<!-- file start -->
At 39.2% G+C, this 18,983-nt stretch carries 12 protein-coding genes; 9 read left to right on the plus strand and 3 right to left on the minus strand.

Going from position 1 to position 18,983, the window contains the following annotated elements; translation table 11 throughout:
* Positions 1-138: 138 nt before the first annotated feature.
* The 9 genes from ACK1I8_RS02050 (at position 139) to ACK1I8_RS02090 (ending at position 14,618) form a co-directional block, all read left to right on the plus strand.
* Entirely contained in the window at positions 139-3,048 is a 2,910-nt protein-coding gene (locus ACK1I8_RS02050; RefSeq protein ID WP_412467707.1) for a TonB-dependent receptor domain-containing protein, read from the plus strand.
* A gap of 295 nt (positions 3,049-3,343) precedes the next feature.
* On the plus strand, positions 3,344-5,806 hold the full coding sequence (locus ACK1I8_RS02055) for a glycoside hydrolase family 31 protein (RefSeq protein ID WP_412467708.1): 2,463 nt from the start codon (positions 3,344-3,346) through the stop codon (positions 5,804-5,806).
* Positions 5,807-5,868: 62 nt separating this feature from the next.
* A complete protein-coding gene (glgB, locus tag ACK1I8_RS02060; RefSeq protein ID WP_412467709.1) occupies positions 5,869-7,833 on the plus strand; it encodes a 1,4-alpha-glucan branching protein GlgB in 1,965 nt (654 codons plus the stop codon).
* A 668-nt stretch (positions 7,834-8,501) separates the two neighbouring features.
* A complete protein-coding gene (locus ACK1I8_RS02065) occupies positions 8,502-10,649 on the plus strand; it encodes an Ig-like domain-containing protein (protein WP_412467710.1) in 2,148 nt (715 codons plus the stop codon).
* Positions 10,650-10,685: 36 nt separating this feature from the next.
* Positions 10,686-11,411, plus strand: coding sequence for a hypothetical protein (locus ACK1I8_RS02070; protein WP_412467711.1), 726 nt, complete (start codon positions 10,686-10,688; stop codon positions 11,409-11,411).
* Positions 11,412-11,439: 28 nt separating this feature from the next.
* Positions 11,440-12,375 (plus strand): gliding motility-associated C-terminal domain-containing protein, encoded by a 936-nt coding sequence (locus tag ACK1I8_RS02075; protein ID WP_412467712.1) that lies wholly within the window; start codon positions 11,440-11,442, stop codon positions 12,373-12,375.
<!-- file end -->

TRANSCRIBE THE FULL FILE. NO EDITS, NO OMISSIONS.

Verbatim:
At 39.2% G+C, this 18,983-nt stretch carries 12 protein-coding genes; 9 read left to right on the plus strand and 3 right to left on the minus strand.

Going from position 1 to position 18,983, the window contains the following annotated elements; translation table 11 throughout:
* Positions 1-138: 138 nt before the first annotated feature.
* The 9 genes from ACK1I8_RS02050 (at position 139) to ACK1I8_RS02090 (ending at position 14,618) form a co-directional block, all read left to right on the plus strand.
* Entirely contained in the window at positions 139-3,048 is a 2,910-nt protein-coding gene (locus ACK1I8_RS02050; RefSeq protein ID WP_412467707.1) for a TonB-dependent receptor domain-containing protein, read from the plus strand.
* A gap of 295 nt (positions 3,049-3,343) precedes the next feature.
* On the plus strand, positions 3,344-5,806 hold the full coding sequence (locus ACK1I8_RS02055) for a glycoside hydrolase family 31 protein (RefSeq protein ID WP_412467708.1): 2,463 nt from the start codon (positions 3,344-3,346) through the stop codon (positions 5,804-5,806).
* Positions 5,807-5,868: 62 nt separating this feature from the next.
* A complete protein-coding gene (glgB, locus tag ACK1I8_RS02060; RefSeq protein ID WP_412467709.1) occupies positions 5,869-7,833 on the plus strand; it encodes a 1,4-alpha-glucan branching protein GlgB in 1,965 nt (654 codons plus the stop codon).
* A 668-nt stretch (positions 7,834-8,501) separates the two neighbouring features.
* A complete protein-coding gene (locus ACK1I8_RS02065) occupies positions 8,502-10,649 on the plus strand; it encodes an Ig-like domain-containing protein (protein WP_412467710.1) in 2,148 nt (715 codons plus the stop codon).
* Positions 10,650-10,685: 36 nt separating this feature from the next.
* Positions 10,686-11,411, plus strand: coding sequence for a hypothetical protein (locus ACK1I8_RS02070; protein WP_412467711.1), 726 nt, complete (start codon positions 10,686-10,688; stop codon positions 11,409-11,411).
* Positions 11,412-11,439: 28 nt separating this feature from the next.
* Positions 11,440-12,375 (plus strand): gliding motility-associated C-terminal domain-containing protein, encoded by a 936-nt coding sequence (locus tag ACK1I8_RS02075; protein ID WP_412467712.1) that lies wholly within the window; start codon positions 11,440-11,442, stop codon positions 12,373-12,375.